We have reversed McClanahan's convictions on counts 2, 3, 10, 11, 12 and 13. Thus, McClanahan stands convicted of counts 1, 5, and 6. As to count 1, D.D. testified his total losses were about $120,000. There were no losses associated with count 5 because M.M. scared away the perpetrator before he could steal anything. With respect to count 6, C.L. and K.L. estimated their losses to be about $20,000. The total approximate losses of $140,000 do not satisfy the $200,000 threshold. Thus, we reverse the section 12022.6, subdivision (a)(2), enhancement as to counts 1, 5, and 6.

DISPOSITION

We reverse McClanahan's convictions on counts 2, 3, 10, 11, 12, and 13. We affirm his convictions on counts 1, 5, and 6, but we reverse the section 12022.6, subdivision (a)(2), enhancement as to each of those counts. McClanahan may be retried on counts 2, 3, 11, and 12, but he may not be retried on counts 10 and 13. The matter is remanded to the trial court.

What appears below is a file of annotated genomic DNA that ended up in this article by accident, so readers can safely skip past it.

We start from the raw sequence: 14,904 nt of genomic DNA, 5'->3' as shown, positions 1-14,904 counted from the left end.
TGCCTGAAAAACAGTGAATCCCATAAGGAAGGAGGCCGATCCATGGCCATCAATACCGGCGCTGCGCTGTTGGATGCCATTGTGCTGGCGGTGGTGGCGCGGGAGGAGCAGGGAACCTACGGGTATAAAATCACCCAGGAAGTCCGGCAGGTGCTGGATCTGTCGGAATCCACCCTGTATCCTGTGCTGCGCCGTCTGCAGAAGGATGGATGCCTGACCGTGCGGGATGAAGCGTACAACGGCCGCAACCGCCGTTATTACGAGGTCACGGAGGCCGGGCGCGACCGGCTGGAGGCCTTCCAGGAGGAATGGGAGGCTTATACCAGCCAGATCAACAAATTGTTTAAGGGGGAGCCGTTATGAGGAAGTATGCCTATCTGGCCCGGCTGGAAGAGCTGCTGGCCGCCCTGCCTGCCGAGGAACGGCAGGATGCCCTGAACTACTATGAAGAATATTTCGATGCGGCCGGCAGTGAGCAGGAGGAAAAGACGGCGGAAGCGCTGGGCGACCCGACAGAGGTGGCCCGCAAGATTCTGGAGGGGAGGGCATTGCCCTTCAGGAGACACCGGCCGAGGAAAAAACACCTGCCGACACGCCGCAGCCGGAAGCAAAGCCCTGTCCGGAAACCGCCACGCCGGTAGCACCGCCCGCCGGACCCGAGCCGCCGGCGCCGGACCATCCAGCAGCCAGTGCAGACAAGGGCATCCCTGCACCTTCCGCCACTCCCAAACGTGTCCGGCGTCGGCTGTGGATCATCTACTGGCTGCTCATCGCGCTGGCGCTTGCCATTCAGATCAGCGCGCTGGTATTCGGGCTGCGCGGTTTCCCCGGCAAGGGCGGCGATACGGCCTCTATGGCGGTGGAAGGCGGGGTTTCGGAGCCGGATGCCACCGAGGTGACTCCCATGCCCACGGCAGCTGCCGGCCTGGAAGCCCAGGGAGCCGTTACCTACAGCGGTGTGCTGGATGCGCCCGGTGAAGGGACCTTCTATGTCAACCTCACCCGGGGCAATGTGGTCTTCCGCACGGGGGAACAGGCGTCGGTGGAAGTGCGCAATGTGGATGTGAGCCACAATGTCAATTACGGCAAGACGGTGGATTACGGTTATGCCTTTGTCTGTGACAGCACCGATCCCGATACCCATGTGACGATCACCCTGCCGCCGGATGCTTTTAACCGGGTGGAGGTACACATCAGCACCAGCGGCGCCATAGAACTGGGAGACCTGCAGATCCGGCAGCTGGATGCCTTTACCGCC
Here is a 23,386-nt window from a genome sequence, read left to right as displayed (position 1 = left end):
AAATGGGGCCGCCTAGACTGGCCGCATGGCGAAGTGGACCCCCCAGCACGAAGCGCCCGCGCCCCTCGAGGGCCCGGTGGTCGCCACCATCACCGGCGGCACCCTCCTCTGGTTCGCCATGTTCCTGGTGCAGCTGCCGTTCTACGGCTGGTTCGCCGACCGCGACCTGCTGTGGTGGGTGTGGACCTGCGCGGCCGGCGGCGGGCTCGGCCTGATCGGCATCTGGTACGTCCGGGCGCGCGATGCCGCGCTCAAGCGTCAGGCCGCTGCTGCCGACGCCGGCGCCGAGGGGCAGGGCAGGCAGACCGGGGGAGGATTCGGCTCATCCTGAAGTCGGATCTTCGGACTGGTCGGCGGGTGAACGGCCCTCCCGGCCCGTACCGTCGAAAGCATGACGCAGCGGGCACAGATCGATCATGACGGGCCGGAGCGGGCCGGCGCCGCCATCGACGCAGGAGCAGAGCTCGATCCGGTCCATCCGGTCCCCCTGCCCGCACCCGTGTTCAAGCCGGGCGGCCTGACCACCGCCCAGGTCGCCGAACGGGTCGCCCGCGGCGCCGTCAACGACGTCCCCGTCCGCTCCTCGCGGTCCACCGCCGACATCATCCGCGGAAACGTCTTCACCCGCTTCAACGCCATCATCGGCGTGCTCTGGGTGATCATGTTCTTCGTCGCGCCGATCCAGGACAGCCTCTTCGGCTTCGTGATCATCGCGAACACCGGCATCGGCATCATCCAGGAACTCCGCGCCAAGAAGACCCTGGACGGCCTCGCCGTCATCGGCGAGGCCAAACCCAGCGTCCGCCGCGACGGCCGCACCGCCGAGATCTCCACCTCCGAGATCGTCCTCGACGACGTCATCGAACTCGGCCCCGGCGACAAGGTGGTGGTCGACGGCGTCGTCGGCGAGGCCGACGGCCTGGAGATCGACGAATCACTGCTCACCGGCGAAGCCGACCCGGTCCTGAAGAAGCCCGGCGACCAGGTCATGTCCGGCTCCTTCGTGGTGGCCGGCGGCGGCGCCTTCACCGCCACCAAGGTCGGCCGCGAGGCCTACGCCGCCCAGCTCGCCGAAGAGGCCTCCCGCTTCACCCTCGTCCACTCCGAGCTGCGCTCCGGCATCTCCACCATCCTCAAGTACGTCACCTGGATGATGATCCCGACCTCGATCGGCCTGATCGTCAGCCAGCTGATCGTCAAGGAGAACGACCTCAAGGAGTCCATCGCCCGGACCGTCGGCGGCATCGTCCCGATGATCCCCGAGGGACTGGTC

O'LEARY, P. J. WE CONCUR: MOORE, J. ARONSON, J.


Summaries of

People v. McClanahan

COURT OF APPEAL OF THE STATE OF CALIFORNIA FOURTH APPELLATE DISTRICT DIVISION THREE
Sep 23, 2019
G055890 (Cal. Ct. App. Sep. 23, 2019)
Case details for

People v. McClanahan

Case Details

Full title:THE PEOPLE, Plaintiff and Respondent, v. JONAS MICHAEL RILEY McCLANAHAN…

Court:COURT OF APPEAL OF THE STATE OF CALIFORNIA FOURTH APPELLATE DISTRICT DIVISION THREE

Date published: Sep 23, 2019

Citations

G055890 (Cal. Ct. App. Sep. 23, 2019)